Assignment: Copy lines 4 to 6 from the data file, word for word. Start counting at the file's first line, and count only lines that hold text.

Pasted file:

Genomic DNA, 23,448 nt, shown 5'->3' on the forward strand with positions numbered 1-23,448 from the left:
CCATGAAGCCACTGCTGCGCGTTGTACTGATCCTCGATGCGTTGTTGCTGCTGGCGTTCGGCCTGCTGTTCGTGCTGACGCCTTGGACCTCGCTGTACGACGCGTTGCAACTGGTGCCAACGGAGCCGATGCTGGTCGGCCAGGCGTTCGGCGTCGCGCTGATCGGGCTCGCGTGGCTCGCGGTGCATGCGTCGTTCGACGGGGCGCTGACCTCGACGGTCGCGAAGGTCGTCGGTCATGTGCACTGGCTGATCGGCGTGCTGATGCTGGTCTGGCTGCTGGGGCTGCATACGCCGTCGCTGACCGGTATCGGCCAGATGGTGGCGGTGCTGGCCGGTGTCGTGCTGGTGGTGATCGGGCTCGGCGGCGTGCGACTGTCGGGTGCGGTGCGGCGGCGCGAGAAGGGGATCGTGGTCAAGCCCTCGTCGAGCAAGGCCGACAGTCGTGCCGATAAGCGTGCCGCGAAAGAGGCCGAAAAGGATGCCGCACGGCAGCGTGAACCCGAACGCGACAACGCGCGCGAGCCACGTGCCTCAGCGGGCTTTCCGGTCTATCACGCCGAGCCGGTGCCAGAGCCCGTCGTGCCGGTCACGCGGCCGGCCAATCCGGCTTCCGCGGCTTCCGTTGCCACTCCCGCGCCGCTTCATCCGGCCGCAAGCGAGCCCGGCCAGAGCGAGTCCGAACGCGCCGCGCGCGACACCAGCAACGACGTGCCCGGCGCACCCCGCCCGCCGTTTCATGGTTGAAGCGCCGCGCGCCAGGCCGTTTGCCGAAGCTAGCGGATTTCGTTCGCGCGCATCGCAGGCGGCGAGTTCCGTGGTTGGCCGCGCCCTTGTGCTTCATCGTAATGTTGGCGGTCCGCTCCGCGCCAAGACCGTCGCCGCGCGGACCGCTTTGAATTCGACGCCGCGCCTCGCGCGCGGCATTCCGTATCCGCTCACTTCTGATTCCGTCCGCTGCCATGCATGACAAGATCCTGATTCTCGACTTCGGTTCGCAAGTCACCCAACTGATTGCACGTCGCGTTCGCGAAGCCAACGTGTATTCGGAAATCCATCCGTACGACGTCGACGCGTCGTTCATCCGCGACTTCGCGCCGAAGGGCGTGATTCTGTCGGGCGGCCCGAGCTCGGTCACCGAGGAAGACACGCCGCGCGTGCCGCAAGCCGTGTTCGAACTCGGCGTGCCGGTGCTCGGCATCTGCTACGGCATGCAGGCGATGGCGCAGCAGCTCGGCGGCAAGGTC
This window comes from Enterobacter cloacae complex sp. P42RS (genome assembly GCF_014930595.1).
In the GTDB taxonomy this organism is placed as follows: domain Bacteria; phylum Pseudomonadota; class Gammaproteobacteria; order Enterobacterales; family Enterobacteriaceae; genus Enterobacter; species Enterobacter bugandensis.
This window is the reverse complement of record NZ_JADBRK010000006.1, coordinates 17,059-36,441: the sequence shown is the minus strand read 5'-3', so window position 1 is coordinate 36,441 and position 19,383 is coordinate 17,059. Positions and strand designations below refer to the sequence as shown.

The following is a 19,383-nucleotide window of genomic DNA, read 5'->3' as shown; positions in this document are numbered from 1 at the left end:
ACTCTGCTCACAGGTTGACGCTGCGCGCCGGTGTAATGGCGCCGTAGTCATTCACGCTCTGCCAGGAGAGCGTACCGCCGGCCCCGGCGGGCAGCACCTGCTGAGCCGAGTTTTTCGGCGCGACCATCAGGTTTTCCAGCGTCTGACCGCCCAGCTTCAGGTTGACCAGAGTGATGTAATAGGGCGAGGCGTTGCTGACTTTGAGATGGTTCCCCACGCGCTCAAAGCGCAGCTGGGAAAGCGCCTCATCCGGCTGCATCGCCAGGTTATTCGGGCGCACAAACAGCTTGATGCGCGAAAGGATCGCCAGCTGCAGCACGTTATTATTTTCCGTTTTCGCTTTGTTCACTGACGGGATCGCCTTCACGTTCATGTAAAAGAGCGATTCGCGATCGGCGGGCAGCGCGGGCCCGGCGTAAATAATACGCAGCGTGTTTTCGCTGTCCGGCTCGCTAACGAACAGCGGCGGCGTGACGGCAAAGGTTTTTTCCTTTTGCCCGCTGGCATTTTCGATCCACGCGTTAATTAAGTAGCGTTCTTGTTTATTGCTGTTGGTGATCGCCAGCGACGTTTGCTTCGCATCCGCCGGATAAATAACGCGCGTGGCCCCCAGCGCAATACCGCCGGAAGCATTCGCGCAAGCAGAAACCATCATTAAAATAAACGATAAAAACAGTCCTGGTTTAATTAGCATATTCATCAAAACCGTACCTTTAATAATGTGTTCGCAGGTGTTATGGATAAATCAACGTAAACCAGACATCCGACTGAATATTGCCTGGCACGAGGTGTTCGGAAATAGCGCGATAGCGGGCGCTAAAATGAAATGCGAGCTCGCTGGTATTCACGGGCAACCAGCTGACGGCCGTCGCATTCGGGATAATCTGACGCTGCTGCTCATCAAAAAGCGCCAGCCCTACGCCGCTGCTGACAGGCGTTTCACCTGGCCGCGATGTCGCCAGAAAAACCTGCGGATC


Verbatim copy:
In the GTDB taxonomy this organism is placed as follows: domain Bacteria; phylum Pseudomonadota; class Gammaproteobacteria; order Enterobacterales; family Enterobacteriaceae; genus Enterobacter; species Enterobacter bugandensis.
This window is the reverse complement of record NZ_JADBRK010000006.1, coordinates 17,059-36,441: the sequence shown is the minus strand read 5'-3', so window position 1 is coordinate 36,441 and position 19,383 is coordinate 17,059. Positions and strand designations below refer to the sequence as shown.

The following is a 19,383-nucleotide window of genomic DNA, read 5'->3' as shown; positions in this document are numbered from 1 at the left end: